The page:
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Letter from Timothy Bloodworth to Richard Caswell
Bloodworth, Timothy, 1736-1814
August 16, 1786
Volume 18, Pages 718-719

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HON. TIMOTHY BLOODWORTH TO GOV. CASWELL.
[From Executive Letter Book.]

New York, August 16th, 1786.

Dear Sir:

The Ordinance for regulating the Indian Department is now passed, and the Secretary will transmit it to the different States. I am happy to inform you that after repeated endeavors, we have obliged the Superintendent for the Southern District, to act in conjunction with the Authority of the State in all matters wherein the Legislative Rights of the States may be concerned; we have also postponed the choice of the Superintendent for that district, at least for some time. When you peruse the Ordinance, please to give advice respecting the choice of the Superintendent; I will endeavor to prevent it until I am favored with a line from you. The Ordinance for regulating the postage is now under consideration, and hope it will be finished this day; no material alterations will take place, except a few cross posts, and the postages to be paid in hard money. The Temporary Government for the Western Country is yet under Commitment; the Treaty with Spain occasions much debate and discontent, the particulars I am not at Liberty to mention (as before observed); this Subject is in a Committee of the whole House and there is great Divisions in the Eastern and Southern Delegates, and I fear no small disquietude will attend the decision should it terminate against us, which there is reason to fear, the Western Country will experience the disadvantage. The subject of Acquiring more powers to the Confederation, is in the Order of the day; when finished they will be forwarded to you. We have at this time twelve States on the Floor of Congress, but I expect they will withdraw as soon as this Grand Subject is fully decided. I am exceedingly anxious to hear of Col. Blount & Family coming forward; necessity will press me to return as soon as conveniency will admit; the delegates of North Carolina are in a disagreeable situation for want of suitable provision. Mr. White has not received anything from the State; my Naval Stores yet remain unsold. I am very desirous to be relieved in time, and hope to provide better for the next Tower as we are assured of the Friendly disposition of the Foreign Courts, except the Barbary powers with whom we cannot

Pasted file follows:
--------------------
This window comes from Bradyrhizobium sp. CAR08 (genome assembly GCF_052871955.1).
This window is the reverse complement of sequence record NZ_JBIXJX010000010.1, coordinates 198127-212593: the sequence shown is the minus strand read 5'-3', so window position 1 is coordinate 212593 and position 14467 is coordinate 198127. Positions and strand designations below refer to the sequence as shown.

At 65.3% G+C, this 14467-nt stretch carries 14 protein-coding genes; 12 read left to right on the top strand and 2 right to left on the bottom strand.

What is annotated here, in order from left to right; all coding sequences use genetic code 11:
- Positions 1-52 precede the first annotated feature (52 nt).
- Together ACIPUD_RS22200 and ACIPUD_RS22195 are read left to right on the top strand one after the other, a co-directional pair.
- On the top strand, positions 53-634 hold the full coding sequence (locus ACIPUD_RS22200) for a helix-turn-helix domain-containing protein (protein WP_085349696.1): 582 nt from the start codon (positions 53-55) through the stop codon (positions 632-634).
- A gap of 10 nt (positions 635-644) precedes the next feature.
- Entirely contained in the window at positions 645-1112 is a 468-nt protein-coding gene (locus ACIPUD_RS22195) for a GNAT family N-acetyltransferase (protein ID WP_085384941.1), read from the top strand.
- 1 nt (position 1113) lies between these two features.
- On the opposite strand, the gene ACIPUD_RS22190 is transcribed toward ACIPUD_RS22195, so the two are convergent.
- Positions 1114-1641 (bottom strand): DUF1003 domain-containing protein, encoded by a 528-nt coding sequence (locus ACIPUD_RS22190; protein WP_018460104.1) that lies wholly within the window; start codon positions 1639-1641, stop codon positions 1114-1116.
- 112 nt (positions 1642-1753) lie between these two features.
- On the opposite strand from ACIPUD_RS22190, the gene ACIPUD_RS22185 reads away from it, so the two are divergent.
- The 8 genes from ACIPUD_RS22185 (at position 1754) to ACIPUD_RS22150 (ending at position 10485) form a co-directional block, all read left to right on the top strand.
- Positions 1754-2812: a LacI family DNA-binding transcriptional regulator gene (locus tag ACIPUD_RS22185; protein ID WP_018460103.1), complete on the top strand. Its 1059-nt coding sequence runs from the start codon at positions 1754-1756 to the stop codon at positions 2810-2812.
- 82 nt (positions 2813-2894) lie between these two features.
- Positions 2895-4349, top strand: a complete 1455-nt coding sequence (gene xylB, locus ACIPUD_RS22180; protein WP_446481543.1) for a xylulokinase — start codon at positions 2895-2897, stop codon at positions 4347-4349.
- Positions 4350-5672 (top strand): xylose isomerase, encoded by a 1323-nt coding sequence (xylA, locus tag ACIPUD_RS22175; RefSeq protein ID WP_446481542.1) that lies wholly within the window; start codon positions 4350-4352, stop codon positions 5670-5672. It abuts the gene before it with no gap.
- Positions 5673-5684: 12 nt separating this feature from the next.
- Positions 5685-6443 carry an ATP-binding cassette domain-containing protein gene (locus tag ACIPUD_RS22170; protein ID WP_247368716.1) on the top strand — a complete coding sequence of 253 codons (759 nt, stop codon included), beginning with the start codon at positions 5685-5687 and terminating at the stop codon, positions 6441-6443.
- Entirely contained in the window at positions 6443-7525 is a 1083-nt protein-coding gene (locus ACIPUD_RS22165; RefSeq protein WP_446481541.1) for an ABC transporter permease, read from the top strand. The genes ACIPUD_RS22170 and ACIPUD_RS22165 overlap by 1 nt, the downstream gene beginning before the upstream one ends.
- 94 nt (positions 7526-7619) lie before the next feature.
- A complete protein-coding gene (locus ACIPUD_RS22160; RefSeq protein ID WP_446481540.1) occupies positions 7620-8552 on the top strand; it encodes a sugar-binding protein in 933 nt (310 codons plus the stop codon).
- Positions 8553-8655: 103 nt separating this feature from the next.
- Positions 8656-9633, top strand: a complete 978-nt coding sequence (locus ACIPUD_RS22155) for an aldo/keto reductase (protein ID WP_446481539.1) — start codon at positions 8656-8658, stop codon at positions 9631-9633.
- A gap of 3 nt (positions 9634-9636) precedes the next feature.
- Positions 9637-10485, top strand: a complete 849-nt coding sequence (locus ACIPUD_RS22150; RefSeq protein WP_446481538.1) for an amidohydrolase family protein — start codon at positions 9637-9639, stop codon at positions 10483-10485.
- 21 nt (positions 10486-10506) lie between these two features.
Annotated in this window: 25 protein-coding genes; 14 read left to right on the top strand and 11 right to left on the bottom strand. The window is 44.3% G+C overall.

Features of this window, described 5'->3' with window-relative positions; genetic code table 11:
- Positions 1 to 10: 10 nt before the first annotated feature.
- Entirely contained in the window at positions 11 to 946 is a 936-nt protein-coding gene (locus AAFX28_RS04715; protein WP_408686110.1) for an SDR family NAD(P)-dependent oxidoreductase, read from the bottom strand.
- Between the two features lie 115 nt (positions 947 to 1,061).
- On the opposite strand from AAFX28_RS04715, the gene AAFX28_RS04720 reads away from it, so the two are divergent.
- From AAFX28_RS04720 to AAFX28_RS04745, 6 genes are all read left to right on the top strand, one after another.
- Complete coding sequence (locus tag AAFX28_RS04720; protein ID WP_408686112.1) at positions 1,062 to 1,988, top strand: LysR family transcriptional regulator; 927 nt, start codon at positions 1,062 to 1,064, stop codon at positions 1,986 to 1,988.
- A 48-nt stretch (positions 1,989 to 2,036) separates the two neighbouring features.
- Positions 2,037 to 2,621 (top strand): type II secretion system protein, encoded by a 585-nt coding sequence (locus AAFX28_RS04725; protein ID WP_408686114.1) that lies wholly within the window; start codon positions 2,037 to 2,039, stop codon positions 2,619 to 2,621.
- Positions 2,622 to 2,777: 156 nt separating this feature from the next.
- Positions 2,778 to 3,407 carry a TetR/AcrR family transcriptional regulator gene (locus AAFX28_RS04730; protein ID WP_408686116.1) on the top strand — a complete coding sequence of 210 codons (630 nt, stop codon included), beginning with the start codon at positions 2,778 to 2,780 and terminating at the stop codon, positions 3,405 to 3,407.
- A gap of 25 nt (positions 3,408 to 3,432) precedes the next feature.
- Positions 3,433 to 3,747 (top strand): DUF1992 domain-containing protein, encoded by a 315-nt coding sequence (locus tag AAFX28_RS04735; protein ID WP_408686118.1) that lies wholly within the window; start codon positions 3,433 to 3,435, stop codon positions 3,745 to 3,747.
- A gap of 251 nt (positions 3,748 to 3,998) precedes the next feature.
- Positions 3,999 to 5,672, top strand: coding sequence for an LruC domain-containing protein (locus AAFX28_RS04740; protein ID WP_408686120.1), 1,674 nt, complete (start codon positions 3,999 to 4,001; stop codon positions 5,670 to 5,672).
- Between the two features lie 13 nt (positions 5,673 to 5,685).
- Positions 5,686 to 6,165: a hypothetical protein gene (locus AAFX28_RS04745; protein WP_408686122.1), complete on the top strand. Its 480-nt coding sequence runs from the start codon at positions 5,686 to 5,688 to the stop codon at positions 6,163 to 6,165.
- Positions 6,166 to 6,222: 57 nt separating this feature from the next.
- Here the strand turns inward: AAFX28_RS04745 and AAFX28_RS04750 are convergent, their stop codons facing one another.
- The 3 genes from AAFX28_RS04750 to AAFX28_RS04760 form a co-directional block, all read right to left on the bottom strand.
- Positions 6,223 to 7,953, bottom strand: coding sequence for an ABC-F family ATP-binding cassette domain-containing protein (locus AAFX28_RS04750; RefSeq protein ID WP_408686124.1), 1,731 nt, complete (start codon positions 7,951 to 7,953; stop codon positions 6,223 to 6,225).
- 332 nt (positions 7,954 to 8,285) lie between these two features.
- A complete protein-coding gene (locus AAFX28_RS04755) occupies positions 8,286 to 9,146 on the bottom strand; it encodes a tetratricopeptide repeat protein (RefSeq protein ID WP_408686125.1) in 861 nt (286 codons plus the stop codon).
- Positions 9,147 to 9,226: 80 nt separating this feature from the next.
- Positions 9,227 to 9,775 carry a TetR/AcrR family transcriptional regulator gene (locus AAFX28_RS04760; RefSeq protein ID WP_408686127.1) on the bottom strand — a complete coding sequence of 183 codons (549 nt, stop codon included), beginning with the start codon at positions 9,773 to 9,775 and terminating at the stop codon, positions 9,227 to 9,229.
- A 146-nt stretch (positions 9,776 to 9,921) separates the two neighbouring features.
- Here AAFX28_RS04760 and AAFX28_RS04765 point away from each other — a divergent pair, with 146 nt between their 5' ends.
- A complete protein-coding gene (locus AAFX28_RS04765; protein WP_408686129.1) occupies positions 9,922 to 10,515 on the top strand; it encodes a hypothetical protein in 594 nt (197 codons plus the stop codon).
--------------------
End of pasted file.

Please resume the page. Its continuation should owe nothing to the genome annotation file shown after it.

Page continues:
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Negotiate for want of Money; this Treaty will cost at least one million, what Measures will be pursued on this Occasion is yet unknown, the subject is at present under commitment. Congress has fixed the alloy of Coin, the standard is eleven parts fine gold or silver, and one part alloy; the Dollar is made the Money Unit by which the Decimal Ratio is fixed in the following manner, viz: Mills, the lowest Money of Account, 1000 equal to the Money Unit or Dollar; Cents, the highest Copper piece, 100 equal to a Dollar; Dimes, the lowest Silver Coin, 10 equal to a dollar; Dollar, the Money Unit. By this you will perceive that the mode of keeping accounts, will be altered which I confess was against my inclination as it was contrary to the long Usage; the Silver Coins are a Dime, double Dime, half Dollar, and Dollar; the Gold Coins are, Eagle and half Eagle, and quarter of an Eagle, to be Stamped with the American Eagle, the largest to be equal to ten dollars, and so in proportion that the Mint price of a pound, Troy weight, of uncoined Gold eleven parts fine and one alloy, shall be two hundred and Nine Dollars, Seven Dimes and Seven Cents. The Board of Treasury have it in orders to draw up an Ordinance for establishing a Mint, when this is completed we shall want nothing but Bullion; when this want will be supplied, it is to me unknown. It appears there is some commotions in the Massachusetts about the Gentlemen of the long robe, which order the populace wish to destroy; they form Committees and are Clamorous. Rhode Island is also in convulsions still about the Paper Currency, with which they are likely to do Nothing; some Merchants have moved out of the State; they also form Committees to oppose the passage of the Money while our party endeavors to enforce the law for that purpose.

I remain,
Your Most Obedient Servant,
TIMOTHY BLOODWORTH.